GERMANTOWN–The roughly 275-year-old white/gray structure that stands at 51 Maple Avenue at first sight seems unremarkable; little about its façade implies its content. It is tight-lipped, if not for the large granite marker at the edge of the property inscribed with the names of all 63 Germantown founders.
Stepping inside the Parsonage feels as if one has traveled back to the 1740s around the time the main part–left side–of the house was completed; in 1767 the right side was added. The house originally built as home for the clergy. However, when the location of the church moved, the property was sold and the house has been owned by many families in its almost three centuries.
The first occupant was the Rev. Gerhard Daniel Cuck, who remained in the house until his death even after it had been sold. An African-American cobbler also called it home for more than 60 years.
The Eckerts, the previous owners, were convinced that the history of the Parsonage and the history of the town’s Palatine immigrants merited preservation. The Palatines landed in New York in the early 1700s from Rhineland in what is now part of western Germany and were the first European settlers in the town.
The Eckerts donated the property to the Town of Germantown and the town allows the Germantown History Department to call it home.
“All towns have historians, not all towns have History Departments, few have historical structures they are proud to call home” Susan Raab, one of the historians and a special education teacher at Germantown School District for nearly 30 years, said in a recent interview. She uses her experience both as a teacher and historian in a program called “Palatine Heritage Days.” The program allows Germantown students to gain hands-on experience about life here during the 18th and 19th centuries.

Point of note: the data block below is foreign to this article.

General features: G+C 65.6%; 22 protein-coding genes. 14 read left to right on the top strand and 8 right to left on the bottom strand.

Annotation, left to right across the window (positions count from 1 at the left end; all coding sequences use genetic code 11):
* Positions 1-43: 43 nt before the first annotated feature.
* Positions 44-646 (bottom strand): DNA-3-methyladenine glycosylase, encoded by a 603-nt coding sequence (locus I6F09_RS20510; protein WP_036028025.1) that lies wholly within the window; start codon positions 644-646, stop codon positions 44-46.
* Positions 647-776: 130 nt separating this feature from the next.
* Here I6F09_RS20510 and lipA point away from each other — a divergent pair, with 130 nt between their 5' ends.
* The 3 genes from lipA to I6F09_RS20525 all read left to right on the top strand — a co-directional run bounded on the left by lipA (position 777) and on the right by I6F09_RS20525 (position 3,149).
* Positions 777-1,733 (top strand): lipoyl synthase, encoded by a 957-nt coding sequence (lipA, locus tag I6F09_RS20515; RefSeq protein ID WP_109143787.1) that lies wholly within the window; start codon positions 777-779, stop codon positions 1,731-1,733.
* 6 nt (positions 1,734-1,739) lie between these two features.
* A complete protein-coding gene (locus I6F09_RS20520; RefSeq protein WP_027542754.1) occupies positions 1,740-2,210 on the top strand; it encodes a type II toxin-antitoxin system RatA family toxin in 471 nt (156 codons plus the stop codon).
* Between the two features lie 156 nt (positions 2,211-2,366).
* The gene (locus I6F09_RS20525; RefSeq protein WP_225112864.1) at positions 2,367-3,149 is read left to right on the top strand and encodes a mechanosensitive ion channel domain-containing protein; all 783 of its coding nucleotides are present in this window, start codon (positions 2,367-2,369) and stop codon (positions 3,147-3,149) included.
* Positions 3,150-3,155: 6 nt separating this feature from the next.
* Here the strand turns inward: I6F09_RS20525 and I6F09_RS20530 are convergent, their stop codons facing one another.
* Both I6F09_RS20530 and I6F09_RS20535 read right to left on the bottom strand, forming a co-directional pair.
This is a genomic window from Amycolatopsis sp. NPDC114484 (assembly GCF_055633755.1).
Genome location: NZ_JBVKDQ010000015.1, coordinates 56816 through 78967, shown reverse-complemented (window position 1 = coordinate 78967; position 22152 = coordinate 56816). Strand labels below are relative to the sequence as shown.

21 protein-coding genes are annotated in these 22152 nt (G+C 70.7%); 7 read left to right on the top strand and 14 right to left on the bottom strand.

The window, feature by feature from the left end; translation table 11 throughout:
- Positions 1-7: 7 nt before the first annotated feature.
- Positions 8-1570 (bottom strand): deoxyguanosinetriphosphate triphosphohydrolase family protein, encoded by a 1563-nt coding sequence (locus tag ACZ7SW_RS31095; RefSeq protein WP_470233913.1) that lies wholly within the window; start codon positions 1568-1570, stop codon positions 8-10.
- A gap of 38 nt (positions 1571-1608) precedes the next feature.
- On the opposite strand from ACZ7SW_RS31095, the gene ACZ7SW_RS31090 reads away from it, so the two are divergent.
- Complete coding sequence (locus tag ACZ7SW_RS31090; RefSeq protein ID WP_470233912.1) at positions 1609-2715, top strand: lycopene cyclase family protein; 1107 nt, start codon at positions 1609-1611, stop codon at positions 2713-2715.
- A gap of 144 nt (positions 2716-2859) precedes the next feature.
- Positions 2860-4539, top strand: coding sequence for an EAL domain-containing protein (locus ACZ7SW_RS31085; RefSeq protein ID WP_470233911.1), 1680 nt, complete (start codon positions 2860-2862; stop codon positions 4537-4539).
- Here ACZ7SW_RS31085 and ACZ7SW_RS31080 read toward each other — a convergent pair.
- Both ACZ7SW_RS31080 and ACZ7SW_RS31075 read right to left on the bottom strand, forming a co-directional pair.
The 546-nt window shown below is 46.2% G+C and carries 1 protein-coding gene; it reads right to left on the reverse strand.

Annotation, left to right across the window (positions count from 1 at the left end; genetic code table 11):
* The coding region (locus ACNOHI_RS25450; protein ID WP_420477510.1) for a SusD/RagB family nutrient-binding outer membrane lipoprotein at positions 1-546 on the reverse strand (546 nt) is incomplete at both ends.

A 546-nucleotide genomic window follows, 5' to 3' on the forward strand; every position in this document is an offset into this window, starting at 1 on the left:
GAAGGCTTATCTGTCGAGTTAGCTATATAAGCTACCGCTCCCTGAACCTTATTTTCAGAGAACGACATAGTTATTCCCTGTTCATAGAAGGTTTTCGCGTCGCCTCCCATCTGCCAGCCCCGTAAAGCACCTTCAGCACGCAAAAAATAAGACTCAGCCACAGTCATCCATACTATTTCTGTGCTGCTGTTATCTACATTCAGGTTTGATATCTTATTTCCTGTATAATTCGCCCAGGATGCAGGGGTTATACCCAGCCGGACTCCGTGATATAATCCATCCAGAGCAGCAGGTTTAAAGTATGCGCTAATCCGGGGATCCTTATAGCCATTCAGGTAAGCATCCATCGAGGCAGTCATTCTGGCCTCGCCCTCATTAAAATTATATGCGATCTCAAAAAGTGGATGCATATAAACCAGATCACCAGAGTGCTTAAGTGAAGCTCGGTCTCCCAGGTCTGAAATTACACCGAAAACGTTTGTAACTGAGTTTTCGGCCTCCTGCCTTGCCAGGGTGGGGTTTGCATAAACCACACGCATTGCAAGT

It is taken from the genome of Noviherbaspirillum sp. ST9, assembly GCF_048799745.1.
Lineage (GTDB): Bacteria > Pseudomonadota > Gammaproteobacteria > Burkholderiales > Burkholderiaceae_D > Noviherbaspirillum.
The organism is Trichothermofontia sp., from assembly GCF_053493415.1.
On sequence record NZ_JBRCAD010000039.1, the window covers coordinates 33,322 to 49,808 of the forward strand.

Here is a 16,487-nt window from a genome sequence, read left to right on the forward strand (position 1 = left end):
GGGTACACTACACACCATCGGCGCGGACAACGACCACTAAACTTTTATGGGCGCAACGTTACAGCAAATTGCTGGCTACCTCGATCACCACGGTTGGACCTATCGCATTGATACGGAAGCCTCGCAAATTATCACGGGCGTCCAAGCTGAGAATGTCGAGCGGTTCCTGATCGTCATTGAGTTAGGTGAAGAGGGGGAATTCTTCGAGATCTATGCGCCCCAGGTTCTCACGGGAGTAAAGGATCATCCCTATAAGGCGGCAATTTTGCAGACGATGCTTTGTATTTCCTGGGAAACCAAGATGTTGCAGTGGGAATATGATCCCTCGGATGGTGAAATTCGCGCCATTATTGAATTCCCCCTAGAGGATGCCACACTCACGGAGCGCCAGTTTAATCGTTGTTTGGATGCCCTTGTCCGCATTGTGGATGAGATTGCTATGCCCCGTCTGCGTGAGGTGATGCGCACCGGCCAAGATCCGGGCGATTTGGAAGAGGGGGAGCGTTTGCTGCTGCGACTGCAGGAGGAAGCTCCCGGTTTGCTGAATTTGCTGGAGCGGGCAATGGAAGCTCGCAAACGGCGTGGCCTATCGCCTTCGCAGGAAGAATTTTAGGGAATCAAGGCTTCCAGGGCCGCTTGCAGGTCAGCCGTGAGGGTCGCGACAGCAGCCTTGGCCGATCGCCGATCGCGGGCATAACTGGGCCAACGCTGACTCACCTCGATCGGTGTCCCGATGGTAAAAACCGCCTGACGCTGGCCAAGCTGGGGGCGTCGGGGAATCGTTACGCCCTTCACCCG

Ms. Raab is not the only historian with a passion for Germantown’s history. A man named Alvin–he declined to give his last name– said he has been a historian for more than 30 years. He sees his role as, “a historical revisionist” with a responsibility to correct certain misconceptions in the history of Germantown.
The History Department funding depends on several sources but unlike independent cultural organizations it does not have its own non-profit status. Its projects have been aided by The Hover Trust, Hudson River Bank and Trust, Columbia County Historical Society and some money left in their donation box.
The Germantown Library hosts History Department exhibits, programs and events. One such exhibit is scheduled: 2018 Archaeology Exhibit-Parsonage Germantown on Saturday September 15 from noon to 2 p.m. at the Germantown Library, 31 Palatine Park Road.
Dr. Christopher Lindner, director of the Bard Archaeology Field School, secures his funding for a project in Germantown he began in 2009. His efforts and those of his college and high school students have unearthed hundreds of artifacts, which are on display. To date no other structure in Germantown has yielded more of its history.
Both the Parsonage and the History Department are open Saturdays from 9 a.m. to noon for tours. To arrange for private tours call (518) 537-3600. The department is on Facebook at Germantown History Department and at www.germantownnyhistory.org. They may also be reached via email: email@example.com.